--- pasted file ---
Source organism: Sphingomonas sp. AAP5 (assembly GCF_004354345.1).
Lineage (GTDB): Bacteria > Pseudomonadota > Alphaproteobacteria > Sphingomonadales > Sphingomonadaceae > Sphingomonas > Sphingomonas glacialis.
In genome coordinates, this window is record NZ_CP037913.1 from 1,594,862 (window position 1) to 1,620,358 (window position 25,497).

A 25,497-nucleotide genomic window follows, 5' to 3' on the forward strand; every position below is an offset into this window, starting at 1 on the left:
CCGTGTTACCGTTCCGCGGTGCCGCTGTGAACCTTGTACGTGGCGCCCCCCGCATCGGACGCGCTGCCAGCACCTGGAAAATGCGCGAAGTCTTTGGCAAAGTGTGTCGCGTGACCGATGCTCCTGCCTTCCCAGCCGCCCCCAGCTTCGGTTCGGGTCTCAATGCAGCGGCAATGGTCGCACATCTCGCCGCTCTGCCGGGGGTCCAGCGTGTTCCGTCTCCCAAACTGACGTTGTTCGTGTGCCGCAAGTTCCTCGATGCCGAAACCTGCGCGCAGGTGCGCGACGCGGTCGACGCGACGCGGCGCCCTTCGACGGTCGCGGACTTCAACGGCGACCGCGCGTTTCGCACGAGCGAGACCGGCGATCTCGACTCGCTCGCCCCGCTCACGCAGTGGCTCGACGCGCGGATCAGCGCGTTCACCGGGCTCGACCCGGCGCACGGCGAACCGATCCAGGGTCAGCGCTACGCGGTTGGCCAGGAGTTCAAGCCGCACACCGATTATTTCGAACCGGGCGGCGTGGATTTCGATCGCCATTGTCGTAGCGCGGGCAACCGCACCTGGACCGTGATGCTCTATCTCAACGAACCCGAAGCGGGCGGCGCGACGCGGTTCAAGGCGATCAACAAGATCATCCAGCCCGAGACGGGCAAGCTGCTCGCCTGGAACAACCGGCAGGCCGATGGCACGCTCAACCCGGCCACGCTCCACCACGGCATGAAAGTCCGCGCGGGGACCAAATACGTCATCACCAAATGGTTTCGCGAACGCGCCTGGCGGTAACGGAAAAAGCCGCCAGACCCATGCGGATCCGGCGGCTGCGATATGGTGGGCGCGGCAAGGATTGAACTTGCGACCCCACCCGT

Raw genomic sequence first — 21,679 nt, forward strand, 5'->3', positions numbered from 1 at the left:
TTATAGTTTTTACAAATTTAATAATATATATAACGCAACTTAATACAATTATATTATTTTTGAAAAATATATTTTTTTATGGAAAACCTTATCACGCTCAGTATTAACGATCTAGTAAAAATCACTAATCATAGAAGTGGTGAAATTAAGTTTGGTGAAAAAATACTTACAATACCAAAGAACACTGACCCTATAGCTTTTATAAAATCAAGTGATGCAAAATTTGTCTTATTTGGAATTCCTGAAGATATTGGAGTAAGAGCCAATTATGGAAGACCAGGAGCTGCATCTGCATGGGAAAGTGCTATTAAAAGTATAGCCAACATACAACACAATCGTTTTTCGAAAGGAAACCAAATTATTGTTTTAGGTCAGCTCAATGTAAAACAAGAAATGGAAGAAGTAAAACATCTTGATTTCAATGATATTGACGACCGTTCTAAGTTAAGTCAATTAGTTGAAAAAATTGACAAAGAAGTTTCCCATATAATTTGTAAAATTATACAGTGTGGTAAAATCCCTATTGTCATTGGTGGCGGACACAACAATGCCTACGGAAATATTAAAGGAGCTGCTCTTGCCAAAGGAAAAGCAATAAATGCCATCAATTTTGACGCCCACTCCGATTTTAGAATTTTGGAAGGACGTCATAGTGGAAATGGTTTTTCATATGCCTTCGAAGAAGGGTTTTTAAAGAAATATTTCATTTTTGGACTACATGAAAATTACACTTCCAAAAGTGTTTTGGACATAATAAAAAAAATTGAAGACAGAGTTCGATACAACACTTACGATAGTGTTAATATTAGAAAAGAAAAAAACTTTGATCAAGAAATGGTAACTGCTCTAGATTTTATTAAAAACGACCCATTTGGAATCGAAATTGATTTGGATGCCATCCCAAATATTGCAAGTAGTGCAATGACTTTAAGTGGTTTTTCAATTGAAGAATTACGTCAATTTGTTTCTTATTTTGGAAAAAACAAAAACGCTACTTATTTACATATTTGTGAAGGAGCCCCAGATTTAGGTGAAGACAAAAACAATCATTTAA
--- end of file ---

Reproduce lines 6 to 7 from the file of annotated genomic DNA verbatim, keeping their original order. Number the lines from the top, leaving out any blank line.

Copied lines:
Raw genomic sequence first — 21,679 nt, forward strand, 5'->3', positions numbered from 1 at the left:
TTATAGTTTTTACAAATTTAATAATATATATAACGCAACTTAATACAATTATATTATTTTTGAAAAATATATTTTTTTATGGAAAACCTTATCACGCTCAGTATTAACGATCTAGTAAAAATCACTAATCATAGAAGTGGTGAAATTAAGTTTGGTGAAAAAATACTTACAATACCAAAGAACACTGACCCTATAGCTTTTATAAAATCAAGTGATGCAAAATTTGTCTTATTTGGAATTCCTGAAGATATTGGAGTAAGAGCCAATTATGGAAGACCAGGAGCTGCATCTGCATGGGAAAGTGCTATTAAAAGTATAGCCAACATACAACACAATCGTTTTTCGAAAGGAAACCAAATTATTGTTTTAGGTCAGCTCAATGTAAAACAAGAAATGGAAGAAGTAAAACATCTTGATTTCAATGATATTGACGACCGTTCTAAGTTAAGTCAATTAGTTGAAAAAATTGACAAAGAAGTTTCCCATATAATTTGTAAAATTATACAGTGTGGTAAAATCCCTATTGTCATTGGTGGCGGACACAACAATGCCTACGGAAATATTAAAGGAGCTGCTCTTGCCAAAGGAAAAGCAATAAATGCCATCAATTTTGACGCCCACTCCGATTTTAGAATTTTGGAAGGACGTCATAGTGGAAATGGTTTTTCATATGCCTTCGAAGAAGGGTTTTTAAAGAAATATTTCATTTTTGGACTACATGAAAATTACACTTCCAAAAGTGTTTTGGACATAATAAAAAAAATTGAAGACAGAGTTCGATACAACACTTACGATAGTGTTAATATTAGAAAAGAAAAAAACTTTGATCAAGAAATGGTAACTGCTCTAGATTTTATTAAAAACGACCCATTTGGAATCGAAATTGATTTGGATGCCATCCCAAATATTGCAAGTAGTGCAATGACTTTAAGTGGTTTTTCAATTGAAGAATTACGTCAATTTGTTTCTTATTTTGGAAAAAACAAAAACGCTACTTATTTACATATTTGTGAAGGAGCCCCAGATTTAGGTGAAGACAAAAACAATCATTTAA